Other examples abound, but they represent not a particular authorial failing so much as a necessary and unavoidable failing in realism, so I don’t want to dwell. And I need to finish the book before I decide what I think about it. But I wanted to register this frustration because this video, it seems to me, encapsulates a lot of this problem:
Can you understand him? And yet you can hear that he owns that audience; in the moment in which Larry Gibson gave this speech, you can tell that he was understood, that his words had deep, deep meaning. Here, you can see video of the moment yesterday when Larry was arrested in front of the White House in front of a crowd chanting his name, one of a hundred people arrested among a crowd of two thousand. And yet when those words and that moment were placed on youtube, something fundamental was strip mined out of them. And when Franzen wrote about MTR activists—an account which will be read by more people than will read about what happened yesterday—I look in vain for the thing I feel like I know.
Is this the point? After all, Walter Berglund is a realist, too, and he is quite far from being the same as Jonathan Franzen. As he tries to find a realistic solution to the problem of ecocide—“The super rich will save us!”—there’s something about the virtuous half-truth of Jonathan’s neo-con father in his belief that he can use MTR as a way to stop MTR. He’s wrong; the most basic fact about MTR is that there is no such thing as reclamation. You can certainly do things that you can then call “reclamation,” but MTR (as distinct from other forms of strip mining) is such a radical and fundamental transformation of the land that what is left afterwards will require centuries or more to return to something that even vaguely resembles habitable earth. You cannot build on it because it will keep settling and shifting for decades, and no matter how much top soil you pile on top of the heavy metals and toxics that used to be safely buried under the mountain, the water table will more or less be permanently poisoned by all the evil, evil stuff you’ve just uncovered. That’s why it has to stop. And that’s why the idea that you can do MTR in a sustainable way is such bullshit. But maybe that’s even the point of the novel, the point of convergence between literary realism and political: the temptation that you can render reality legible without fundamentally destroying what it used to be.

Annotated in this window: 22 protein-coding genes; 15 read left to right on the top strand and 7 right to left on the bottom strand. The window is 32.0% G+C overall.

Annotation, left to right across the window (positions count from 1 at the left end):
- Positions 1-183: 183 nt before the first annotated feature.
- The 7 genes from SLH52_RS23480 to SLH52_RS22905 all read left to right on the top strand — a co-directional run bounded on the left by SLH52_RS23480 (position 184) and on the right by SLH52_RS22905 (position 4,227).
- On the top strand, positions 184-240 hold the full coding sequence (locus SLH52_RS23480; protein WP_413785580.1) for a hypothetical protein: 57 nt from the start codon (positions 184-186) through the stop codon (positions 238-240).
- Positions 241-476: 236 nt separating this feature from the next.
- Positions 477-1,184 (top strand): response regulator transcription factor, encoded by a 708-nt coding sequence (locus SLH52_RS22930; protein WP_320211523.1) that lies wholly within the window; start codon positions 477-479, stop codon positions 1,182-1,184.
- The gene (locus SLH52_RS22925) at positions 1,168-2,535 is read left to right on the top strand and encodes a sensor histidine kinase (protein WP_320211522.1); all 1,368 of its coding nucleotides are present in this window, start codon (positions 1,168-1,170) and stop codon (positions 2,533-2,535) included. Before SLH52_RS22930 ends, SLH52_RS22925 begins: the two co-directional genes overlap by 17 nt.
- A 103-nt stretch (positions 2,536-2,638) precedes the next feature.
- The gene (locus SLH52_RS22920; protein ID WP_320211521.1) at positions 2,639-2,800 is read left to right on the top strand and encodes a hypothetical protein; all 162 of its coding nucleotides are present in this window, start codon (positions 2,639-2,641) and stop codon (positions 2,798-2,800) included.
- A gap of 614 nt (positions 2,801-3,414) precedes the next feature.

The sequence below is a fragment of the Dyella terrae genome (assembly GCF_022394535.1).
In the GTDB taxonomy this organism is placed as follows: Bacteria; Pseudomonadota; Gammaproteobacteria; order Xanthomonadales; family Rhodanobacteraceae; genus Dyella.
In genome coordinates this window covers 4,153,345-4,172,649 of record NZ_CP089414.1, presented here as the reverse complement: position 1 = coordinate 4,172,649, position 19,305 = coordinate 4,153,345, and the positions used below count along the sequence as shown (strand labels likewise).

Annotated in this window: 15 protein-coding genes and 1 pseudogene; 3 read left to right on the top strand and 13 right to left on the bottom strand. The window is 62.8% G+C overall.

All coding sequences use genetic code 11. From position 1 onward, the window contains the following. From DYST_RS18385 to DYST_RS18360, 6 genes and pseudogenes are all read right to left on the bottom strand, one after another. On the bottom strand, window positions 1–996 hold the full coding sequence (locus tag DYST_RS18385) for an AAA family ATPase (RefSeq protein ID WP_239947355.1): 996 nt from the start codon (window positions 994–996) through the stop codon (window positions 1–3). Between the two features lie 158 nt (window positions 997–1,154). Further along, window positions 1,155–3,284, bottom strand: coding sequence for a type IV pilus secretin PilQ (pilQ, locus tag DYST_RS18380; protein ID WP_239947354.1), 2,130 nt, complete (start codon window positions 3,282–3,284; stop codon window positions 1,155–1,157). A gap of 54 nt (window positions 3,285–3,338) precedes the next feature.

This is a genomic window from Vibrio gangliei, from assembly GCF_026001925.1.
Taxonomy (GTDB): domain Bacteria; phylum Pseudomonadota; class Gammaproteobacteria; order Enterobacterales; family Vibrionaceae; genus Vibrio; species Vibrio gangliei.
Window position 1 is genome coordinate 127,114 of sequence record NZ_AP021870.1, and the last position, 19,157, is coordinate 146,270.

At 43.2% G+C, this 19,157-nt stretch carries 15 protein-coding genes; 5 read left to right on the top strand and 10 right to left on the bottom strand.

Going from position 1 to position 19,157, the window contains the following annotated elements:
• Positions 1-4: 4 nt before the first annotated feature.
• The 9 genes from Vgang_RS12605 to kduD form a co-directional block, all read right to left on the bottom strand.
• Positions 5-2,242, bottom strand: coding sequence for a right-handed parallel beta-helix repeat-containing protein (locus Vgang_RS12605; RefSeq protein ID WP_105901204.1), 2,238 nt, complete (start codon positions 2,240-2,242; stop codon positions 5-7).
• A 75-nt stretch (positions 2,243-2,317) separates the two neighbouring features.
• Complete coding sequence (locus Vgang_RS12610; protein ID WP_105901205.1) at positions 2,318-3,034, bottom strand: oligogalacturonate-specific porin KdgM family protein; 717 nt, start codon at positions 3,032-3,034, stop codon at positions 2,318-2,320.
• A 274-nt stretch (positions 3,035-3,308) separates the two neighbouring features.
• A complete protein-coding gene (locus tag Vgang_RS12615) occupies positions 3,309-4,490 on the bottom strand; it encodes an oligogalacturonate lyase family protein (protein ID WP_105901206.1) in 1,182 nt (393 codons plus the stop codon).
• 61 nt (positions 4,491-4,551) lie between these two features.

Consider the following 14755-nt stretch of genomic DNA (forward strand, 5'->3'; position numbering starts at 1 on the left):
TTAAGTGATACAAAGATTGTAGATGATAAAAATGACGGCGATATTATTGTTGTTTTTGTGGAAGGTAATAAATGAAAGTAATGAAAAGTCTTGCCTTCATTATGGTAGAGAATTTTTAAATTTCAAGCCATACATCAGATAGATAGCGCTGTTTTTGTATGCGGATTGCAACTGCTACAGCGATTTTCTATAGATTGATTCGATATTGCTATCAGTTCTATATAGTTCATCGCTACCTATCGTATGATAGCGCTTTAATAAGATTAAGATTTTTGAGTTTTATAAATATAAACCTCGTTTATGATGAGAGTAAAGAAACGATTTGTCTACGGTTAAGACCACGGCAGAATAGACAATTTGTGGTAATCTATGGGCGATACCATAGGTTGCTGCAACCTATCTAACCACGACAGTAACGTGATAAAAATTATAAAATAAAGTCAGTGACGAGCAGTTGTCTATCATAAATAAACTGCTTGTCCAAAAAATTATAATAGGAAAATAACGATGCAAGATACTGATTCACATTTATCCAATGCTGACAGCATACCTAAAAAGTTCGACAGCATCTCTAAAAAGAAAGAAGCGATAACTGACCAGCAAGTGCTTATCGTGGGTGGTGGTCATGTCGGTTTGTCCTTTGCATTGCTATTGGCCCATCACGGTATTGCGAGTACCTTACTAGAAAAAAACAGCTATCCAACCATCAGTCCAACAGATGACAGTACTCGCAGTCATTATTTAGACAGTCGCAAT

I’m indebted to my readings of realism to James Branch Cabell, who wrote about it (hostilely) in the 1920s. As far as I can summarize what he wrote, it was that romantic literature is designed to give readers the pleasure of looking up to someone, while realist literature is designed to give the reader the pleasure of looking down on someone. The mysterious appearance of dull-eyed activists is a lot more explicable under that framework.
The reason for the continuing existence of realism in literature, then, has a lot to with the survival of the modernist aesthetic. Novels whose engine consists of open sneers at the poor aren’t just politically suspect, they risk being stuck into what is viewed as an uncreative, formulaic genre for a particular audience, rather as if you wrote a novel about being a heroine being kidnapped by a bandit who fell in love with her. The advantage of “realism” is that you can always claim that you are keeping it new, since after all, reality is always new.
Paging Nikolay Chernyshevsky ...
I love that “superbly written but wrong.”
This commentary seems to me so important. I don’t know what elso to say, Somebody—Rich P - needs to write The Times.